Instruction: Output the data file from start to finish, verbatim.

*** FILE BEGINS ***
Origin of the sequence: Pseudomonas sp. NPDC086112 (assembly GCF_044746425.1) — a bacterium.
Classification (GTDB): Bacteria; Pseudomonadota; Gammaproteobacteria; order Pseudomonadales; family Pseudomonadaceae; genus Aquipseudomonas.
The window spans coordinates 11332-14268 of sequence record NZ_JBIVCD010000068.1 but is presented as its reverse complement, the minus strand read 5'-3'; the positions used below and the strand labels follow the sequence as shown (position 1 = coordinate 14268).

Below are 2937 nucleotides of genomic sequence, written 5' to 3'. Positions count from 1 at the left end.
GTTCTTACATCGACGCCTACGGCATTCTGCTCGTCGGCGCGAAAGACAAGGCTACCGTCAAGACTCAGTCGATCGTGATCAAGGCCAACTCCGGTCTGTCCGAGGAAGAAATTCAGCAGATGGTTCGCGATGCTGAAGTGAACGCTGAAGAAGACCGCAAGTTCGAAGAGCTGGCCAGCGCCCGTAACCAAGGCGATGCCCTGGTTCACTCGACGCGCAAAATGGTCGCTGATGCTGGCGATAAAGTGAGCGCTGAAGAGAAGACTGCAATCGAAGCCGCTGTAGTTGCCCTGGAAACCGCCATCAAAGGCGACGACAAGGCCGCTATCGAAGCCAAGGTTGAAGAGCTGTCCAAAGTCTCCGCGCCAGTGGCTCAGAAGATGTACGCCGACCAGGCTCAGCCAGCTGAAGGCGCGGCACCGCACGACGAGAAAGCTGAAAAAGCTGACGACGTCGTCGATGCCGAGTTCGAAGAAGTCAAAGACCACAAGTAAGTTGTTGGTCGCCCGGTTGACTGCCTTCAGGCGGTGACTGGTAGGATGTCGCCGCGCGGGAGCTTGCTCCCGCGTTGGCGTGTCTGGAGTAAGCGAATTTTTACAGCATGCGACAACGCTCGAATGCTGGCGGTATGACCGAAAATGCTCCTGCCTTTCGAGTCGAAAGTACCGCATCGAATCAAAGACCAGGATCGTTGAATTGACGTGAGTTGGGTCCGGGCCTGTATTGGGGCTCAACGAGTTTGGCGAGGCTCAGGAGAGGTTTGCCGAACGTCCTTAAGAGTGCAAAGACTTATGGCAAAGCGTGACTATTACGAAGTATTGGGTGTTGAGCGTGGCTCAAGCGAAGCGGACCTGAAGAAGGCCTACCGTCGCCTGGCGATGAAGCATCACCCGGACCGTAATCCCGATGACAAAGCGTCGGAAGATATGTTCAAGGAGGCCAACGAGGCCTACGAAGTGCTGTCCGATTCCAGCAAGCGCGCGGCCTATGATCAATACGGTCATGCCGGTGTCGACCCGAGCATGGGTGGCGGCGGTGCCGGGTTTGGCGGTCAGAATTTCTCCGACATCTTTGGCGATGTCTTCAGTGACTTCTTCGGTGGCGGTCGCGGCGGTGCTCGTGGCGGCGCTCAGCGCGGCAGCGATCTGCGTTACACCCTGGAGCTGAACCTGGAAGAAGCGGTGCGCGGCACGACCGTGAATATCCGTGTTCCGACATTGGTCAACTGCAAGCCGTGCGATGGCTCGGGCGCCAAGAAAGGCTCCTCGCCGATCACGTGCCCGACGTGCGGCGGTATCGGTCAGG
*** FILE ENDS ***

Origin of the sequence: Pseudomonas sp. NPDC086112 (assembly GCF_044746425.1) — a bacterium.
Classification (GTDB): Bacteria; Pseudomonadota; Gammaproteobacteria; order Pseudomonadales; family Pseudomonadaceae; genus Aquipseudomonas.
The window spans coordinates 11332-14268 of sequence record NZ_JBIVCD010000068.1 but is presented as its reverse complement, the minus strand read 5'-3'; the positions used below and the strand labels follow the sequence as shown (position 1 = coordinate 14268).

Below are 2937 nucleotides of genomic sequence, written 5' to 3'. Positions count from 1 at the left end.
GTTCTTACATCGACGCCTACGGCATTCTGCTCGTCGGCGCGAAAGACAAGGCTACCGTCAAGACTCAGTCGATCGTGATCAAGGCCAACTCCGGTCTGTCCGAGGAAGAAATTCAGCAGATGGTTCGCGATGCTGAAGTGAACGCTGAAGAAGACCGCAAGTTCGAAGAGCTGGCCAGCGCCCGTAACCAAGGCGATGCCCTGGTTCACTCGACGCGCAAAATGGTCGCTGATGCTGGCGATAAAGTGAGCGCTGAAGAGAAGACTGCAATCGAAGCCGCTGTAGTTGCCCTGGAAACCGCCATCAAAGGCGACGACAAGGCCGCTATCGAAGCCAAGGTTGAAGAGCTGTCCAAAGTCTCCGCGCCAGTGGCTCAGAAGATGTACGCCGACCAGGCTCAGCCAGCTGAAGGCGCGGCACCGCACGACGAGAAAGCTGAAAAAGCTGACGACGTCGTCGATGCCGAGTTCGAAGAAGTCAAAGACCACAAGTAAGTTGTTGGTCGCCCGGTTGACTGCCTTCAGGCGGTGACTGGTAGGATGTCGCCGCGCGGGAGCTTGCTCCCGCGTTGGCGTGTCTGGAGTAAGCGAATTTTTACAGCATGCGACAACGCTCGAATGCTGGCGGTATGACCGAAAATGCTCCTGCCTTTCGAGTCGAAAGTACCGCATCGAATCAAAGACCAGGATCGTTGAATTGACGTGAGTTGGGTCCGGGCCTGTATTGGGGCTCAACGAGTTTGGCGAGGCTCAGGAGAGGTTTGCCGAACGTCCTTAAGAGTGCAAAGACTTATGGCAAAGCGTGACTATTACGAAGTATTGGGTGTTGAGCGTGGCTCAAGCGAAGCGGACCTGAAGAAGGCCTACCGTCGCCTGGCGATGAAGCATCACCCGGACCGTAATCCCGATGACAAAGCGTCGGAAGATATGTTCAAGGAGGCCAACGAGGCCTACGAAGTGCTGTCCGATTCCAGCAAGCGCGCGGCCTATGATCAATACGGTCATGCCGGTGTCGACCCGAGCATGGGTGGCGGCGGTGCCGGGTTTGGCGGTCAGAATTTCTCCGACATCTTTGGCGATGTCTTCAGTGACTTCTTCGGTGGCGGTCGCGGCGGTGCTCGTGGCGGCGCTCAGCGCGGCAGCGATCTGCGTTACACCCTGGAGCTGAACCTGGAAGAAGCGGTGCGCGGCACGACCGTGAATATCCGTGTTCCGACATTGGTCAACTGCAAGCCGTGCGATGGCTCGGGCGCCAAGAAAGGCTCCTCGCCGATCACGTGCCCGACGTGCGGCGGTATCGGTCAGG